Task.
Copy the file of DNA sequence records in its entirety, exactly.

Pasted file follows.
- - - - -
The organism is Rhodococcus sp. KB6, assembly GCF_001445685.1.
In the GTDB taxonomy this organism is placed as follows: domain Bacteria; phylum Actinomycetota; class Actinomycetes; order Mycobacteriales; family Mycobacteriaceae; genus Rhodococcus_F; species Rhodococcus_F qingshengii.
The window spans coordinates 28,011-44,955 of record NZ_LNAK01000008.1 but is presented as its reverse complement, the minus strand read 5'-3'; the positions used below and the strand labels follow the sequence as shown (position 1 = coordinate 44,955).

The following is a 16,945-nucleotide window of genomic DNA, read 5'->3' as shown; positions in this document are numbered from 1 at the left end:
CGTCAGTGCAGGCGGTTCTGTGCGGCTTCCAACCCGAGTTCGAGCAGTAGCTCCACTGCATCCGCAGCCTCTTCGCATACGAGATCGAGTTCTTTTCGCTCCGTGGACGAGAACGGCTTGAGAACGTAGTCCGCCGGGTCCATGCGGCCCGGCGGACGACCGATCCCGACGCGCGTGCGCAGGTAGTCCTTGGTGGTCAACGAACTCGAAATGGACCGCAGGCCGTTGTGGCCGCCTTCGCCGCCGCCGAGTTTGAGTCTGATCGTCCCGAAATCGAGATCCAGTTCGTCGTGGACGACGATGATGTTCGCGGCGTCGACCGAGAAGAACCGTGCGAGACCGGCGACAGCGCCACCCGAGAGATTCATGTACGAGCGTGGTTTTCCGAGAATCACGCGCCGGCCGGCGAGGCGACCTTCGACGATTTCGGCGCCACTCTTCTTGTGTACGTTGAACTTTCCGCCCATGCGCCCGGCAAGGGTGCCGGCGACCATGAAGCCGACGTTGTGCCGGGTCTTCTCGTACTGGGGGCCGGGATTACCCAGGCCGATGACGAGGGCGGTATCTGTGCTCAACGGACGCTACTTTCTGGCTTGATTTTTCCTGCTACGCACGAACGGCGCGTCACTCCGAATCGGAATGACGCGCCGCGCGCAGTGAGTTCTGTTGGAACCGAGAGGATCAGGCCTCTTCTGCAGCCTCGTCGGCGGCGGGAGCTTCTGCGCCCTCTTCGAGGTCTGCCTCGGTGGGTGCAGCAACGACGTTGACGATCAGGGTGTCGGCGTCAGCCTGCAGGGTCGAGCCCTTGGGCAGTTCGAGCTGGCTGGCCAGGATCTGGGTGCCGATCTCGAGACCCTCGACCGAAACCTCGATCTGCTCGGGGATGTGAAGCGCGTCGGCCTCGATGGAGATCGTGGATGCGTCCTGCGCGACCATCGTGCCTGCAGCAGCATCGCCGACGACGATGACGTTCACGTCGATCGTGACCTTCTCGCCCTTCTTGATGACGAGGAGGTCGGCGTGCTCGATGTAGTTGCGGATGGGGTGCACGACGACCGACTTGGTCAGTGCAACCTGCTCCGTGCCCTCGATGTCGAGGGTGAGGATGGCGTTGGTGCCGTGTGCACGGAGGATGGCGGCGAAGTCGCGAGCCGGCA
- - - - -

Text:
The organism is Rhodococcus sp. KB6, assembly GCF_001445685.1.
In the GTDB taxonomy this organism is placed as follows: domain Bacteria; phylum Actinomycetota; class Actinomycetes; order Mycobacteriales; family Mycobacteriaceae; genus Rhodococcus_F; species Rhodococcus_F qingshengii.
The window spans coordinates 28,011-44,955 of record NZ_LNAK01000008.1 but is presented as its reverse complement, the minus strand read 5'-3'; the positions used below and the strand labels follow the sequence as shown (position 1 = coordinate 44,955).

The following is a 16,945-nucleotide window of genomic DNA, read 5'->3' as shown; positions in this document are numbered from 1 at the left end:
CGTCAGTGCAGGCGGTTCTGTGCGGCTTCCAACCCGAGTTCGAGCAGTAGCTCCACTGCATCCGCAGCCTCTTCGCATACGAGATCGAGTTCTTTTCGCTCCGTGGACGAGAACGGCTTGAGAACGTAGTCCGCCGGGTCCATGCGGCCCGGCGGACGACCGATCCCGACGCGCGTGCGCAGGTAGTCCTTGGTGGTCAACGAACTCGAAATGGACCGCAGGCCGTTGTGGCCGCCTTCGCCGCCGCCGAGTTTGAGTCTGATCGTCCCGAAATCGAGATCCAGTTCGTCGTGGACGACGATGATGTTCGCGGCGTCGACCGAGAAGAACCGTGCGAGACCGGCGACAGCGCCACCCGAGAGATTCATGTACGAGCGTGGTTTTCCGAGAATCACGCGCCGGCCGGCGAGGCGACCTTCGACGATTTCGGCGCCACTCTTCTTGTGTACGTTGAACTTTCCGCCCATGCGCCCGGCAAGGGTGCCGGCGACCATGAAGCCGACGTTGTGCCGGGTCTTCTCGTACTGGGGGCCGGGATTACCCAGGCCGATGACGAGGGCGGTATCTGTGCTCAACGGACGCTACTTTCTGGCTTGATTTTTCCTGCTACGCACGAACGGCGCGTCACTCCGAATCGGAATGACGCGCCGCGCGCAGTGAGTTCTGTTGGAACCGAGAGGATCAGGCCTCTTCTGCAGCCTCGTCGGCGGCGGGAGCTTCTGCGCCCTCTTCGAGGTCTGCCTCGGTGGGTGCAGCAACGACGTTGACGATCAGGGTGTCGGCGTCAGCCTGCAGGGTCGAGCCCTTGGGCAGTTCGAGCTGGCTGGCCAGGATCTGGGTGCCGATCTCGAGACCCTCGACCGAAACCTCGATCTGCTCGGGGATGTGAAGCGCGTCGGCCTCGATGGAGATCGTGGATGCGTCCTGCGCGACCATCGTGCCTGCAGCAGCATCGCCGACGACGATGACGTTCACGTCGATCGTGACCTTCTCGCCCTTCTTGATGACGAGGAGGTCGGCGTGCTCGATGTAGTTGCGGATGGGGTGCACGACGACCGACTTGGTCAGTGCAACCTGCTCCGTGCCCTCGATGTCGAGGGTGAGGATGGCGTTGGTGCCGTGTGCACGGAGGATGGCGGCGAAGTCGCGAGCCGGCA